Linux Locked up, Now What?

I’m watching a video series on USB, using my Linux Mint Cinnamon system. 2-3 times it has locked up. In Windows, I would have used Ctrl-Alt-Del to close the window. Is there a comparable command in Linux? Something I can do when the screen becomes completely unresponsive to get out of it besides shutting down the computer?

Can you right-click the icon of the app in question in the dock or panel? There should be an option to close it.

Hello @PrettyGranny!
First and foremost, I would recommend downloading vlc which supports everything and rarely gets stuck. Also MPV as a back up as it’s legendarily the fastest in the world (and simplest). Those tend to not freeze your system - plus they install possibly much more compatible sets of codecs.

sudo apt install vlc mpv

If you ever land having your system stuck, try hitting CTRL+ALT+F3 - which will drop you to TTY3 (Terminal 3 from the dozen that can run in parallel). You can login with your credentials and then type:

sudo systemctl stop lightm
sudo systemctl start lightdm

This will kill and restart your desktop interface.

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If it is a hard lockup and you can’t even move the mouse, you might try holding the power button for about 6-8 seconds and that will power down. That is a last resort though.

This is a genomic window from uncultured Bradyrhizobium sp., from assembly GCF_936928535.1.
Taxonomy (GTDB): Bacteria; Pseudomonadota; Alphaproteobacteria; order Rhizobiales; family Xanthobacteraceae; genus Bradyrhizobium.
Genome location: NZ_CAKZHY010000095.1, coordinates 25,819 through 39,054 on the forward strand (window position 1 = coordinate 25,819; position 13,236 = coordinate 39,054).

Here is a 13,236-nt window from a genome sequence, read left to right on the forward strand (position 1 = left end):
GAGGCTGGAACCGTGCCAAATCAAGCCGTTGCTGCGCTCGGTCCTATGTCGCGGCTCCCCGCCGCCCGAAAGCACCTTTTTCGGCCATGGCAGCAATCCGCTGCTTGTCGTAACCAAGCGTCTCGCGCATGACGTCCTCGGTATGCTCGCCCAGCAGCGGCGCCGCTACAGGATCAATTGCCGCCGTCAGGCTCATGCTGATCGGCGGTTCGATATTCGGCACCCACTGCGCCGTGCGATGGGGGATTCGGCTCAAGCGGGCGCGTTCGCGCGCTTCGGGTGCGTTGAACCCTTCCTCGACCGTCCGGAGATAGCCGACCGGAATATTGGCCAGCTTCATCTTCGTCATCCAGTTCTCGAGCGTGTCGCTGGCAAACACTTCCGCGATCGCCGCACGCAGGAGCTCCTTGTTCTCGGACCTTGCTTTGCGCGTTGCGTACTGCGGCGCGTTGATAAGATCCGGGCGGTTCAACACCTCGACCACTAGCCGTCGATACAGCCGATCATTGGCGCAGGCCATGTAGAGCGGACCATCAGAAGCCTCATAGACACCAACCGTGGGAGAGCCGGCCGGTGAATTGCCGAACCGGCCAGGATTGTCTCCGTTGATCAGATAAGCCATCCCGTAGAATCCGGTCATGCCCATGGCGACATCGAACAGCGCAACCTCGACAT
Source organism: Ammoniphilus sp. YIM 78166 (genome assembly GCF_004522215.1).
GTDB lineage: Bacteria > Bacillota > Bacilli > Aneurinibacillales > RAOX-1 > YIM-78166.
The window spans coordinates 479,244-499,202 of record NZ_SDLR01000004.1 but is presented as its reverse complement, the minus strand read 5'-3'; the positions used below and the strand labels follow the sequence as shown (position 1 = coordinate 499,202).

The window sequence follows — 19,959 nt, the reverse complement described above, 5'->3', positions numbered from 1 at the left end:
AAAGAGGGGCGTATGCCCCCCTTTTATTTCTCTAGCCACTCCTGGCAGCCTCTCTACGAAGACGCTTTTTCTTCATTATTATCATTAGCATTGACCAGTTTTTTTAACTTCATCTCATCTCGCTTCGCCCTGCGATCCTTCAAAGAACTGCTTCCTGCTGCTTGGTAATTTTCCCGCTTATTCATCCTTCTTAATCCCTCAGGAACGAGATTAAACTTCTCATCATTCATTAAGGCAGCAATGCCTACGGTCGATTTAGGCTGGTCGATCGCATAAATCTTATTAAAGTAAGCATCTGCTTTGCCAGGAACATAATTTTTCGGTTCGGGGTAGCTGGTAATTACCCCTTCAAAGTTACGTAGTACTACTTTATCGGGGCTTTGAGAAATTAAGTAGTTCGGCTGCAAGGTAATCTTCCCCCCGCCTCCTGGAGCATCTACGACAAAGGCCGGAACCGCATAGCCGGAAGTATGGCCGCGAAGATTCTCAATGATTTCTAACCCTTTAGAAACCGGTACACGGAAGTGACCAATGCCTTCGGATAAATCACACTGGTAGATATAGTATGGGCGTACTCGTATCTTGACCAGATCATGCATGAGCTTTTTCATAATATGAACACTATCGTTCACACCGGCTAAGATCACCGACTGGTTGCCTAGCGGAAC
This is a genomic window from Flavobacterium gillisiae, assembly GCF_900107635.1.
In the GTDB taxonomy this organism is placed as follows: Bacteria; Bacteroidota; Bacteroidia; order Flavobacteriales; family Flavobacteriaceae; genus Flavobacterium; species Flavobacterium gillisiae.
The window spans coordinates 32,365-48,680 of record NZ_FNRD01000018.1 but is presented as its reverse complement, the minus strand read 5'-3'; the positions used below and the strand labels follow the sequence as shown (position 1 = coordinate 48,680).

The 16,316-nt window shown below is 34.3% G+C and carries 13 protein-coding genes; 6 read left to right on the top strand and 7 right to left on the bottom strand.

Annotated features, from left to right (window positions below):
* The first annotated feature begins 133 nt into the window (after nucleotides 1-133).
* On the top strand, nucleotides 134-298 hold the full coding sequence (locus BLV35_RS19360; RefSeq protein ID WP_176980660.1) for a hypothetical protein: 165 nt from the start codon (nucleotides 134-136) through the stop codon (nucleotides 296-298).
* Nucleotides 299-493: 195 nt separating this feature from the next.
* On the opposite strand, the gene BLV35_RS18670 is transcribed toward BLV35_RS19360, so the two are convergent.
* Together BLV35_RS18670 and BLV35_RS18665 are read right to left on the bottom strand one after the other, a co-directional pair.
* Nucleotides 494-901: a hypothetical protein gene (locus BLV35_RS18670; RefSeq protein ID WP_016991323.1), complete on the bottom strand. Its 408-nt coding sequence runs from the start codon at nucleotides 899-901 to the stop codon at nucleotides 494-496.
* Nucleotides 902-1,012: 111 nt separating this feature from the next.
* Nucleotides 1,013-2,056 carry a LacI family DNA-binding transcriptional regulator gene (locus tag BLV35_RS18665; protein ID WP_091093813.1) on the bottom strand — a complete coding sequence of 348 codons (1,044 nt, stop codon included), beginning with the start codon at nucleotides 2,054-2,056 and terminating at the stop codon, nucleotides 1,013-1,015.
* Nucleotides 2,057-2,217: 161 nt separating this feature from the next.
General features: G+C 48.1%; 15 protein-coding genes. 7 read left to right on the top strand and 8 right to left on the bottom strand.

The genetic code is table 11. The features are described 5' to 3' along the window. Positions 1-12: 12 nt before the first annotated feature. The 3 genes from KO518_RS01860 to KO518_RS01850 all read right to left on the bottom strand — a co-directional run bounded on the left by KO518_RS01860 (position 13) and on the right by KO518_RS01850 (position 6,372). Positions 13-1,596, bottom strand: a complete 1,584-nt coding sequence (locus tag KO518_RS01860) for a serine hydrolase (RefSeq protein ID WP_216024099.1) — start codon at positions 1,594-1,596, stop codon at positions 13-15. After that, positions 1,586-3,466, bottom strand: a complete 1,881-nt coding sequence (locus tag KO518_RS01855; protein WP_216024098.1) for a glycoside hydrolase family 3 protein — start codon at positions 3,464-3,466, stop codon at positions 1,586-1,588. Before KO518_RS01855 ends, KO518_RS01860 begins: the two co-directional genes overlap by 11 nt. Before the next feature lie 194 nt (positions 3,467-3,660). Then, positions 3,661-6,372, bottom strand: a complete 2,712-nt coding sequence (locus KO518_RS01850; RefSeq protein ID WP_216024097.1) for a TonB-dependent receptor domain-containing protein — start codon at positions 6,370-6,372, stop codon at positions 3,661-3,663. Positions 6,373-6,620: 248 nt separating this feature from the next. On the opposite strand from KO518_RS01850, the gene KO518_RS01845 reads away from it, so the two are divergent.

On a keyboard, you SHOULD be able to hit ctl-alt-F1 to get into a terminal session. You will need to log into your user account, with user name and password. This is a command line screen. At a prompt you can usually enter: $ top (do not enter the dollar sign) to get a program that shows all the processes. However, this is an advanced technique.

Alternatively you might type: $ sudo shutdown -r now

This will reboot your machine completely.

(These are just alternative answers to what the others have already said)

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Thanks you, @vasileios and @Pirate_Fletcher. It was a hard lockup, and I did use the power button technique, because I had no idea what else to try. Nothing worked, not the mouse, but I knew no other things to try. I’m going to print out your instructions so I will be ready if it happens again.

This types of hard-locks happened to me too about a few months ago. I thought it was due to a “needed” BIOS firmware update. It turned out that there was a fault in a graphics routine call. Ubuntu and Manjaro surpassed it via newer Kernel modules. I believe Mint will soon too, as it’s more cautious when it comes to Kernel upgrades.